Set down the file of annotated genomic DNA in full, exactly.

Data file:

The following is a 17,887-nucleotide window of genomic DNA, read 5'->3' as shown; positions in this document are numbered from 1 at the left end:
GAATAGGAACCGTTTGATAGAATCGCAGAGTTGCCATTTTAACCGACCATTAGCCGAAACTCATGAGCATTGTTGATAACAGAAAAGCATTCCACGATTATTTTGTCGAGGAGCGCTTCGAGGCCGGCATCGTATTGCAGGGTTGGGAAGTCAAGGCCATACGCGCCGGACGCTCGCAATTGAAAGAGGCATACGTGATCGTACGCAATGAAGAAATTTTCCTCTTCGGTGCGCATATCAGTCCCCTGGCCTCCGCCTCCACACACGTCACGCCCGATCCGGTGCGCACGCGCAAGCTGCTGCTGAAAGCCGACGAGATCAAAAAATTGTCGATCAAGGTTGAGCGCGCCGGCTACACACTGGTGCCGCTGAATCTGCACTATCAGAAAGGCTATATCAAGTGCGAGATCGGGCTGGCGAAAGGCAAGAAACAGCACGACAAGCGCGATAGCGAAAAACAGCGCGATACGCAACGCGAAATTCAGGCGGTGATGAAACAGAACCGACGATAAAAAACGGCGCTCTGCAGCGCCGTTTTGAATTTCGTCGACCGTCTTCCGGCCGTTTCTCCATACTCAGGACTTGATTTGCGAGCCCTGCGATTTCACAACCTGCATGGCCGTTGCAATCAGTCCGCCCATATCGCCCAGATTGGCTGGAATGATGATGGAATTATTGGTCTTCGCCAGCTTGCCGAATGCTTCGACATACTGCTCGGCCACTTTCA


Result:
The following is a 17,887-nucleotide window of genomic DNA, read 5'->3' as shown; positions in this document are numbered from 1 at the left end:
GAATAGGAACCGTTTGATAGAATCGCAGAGTTGCCATTTTAACCGACCATTAGCCGAAACTCATGAGCATTGTTGATAACAGAAAAGCATTCCACGATTATTTTGTCGAGGAGCGCTTCGAGGCCGGCATCGTATTGCAGGGTTGGGAAGTCAAGGCCATACGCGCCGGACGCTCGCAATTGAAAGAGGCATACGTGATCGTACGCAATGAAGAAATTTTCCTCTTCGGTGCGCATATCAGTCCCCTGGCCTCCGCCTCCACACACGTCACGCCCGATCCGGTGCGCACGCGCAAGCTGCTGCTGAAAGCCGACGAGATCAAAAAATTGTCGATCAAGGTTGAGCGCGCCGGCTACACACTGGTGCCGCTGAATCTGCACTATCAGAAAGGCTATATCAAGTGCGAGATCGGGCTGGCGAAAGGCAAGAAACAGCACGACAAGCGCGATAGCGAAAAACAGCGCGATACGCAACGCGAAATTCAGGCGGTGATGAAACAGAACCGACGATAAAAAACGGCGCTCTGCAGCGCCGTTTTGAATTTCGTCGACCGTCTTCCGGCCGTTTCTCCATACTCAGGACTTGATTTGCGAGCCCTGCGATTTCACAACCTGCATGGCCGTTGCAATCAGTCCGCCCATATCGCCCAGATTGGCTGGAATGATGATGGAATTATTGGTCTTCGCCAGCTTGCCGAATGCTTCGACATACTGCTCGGCCACTTTCA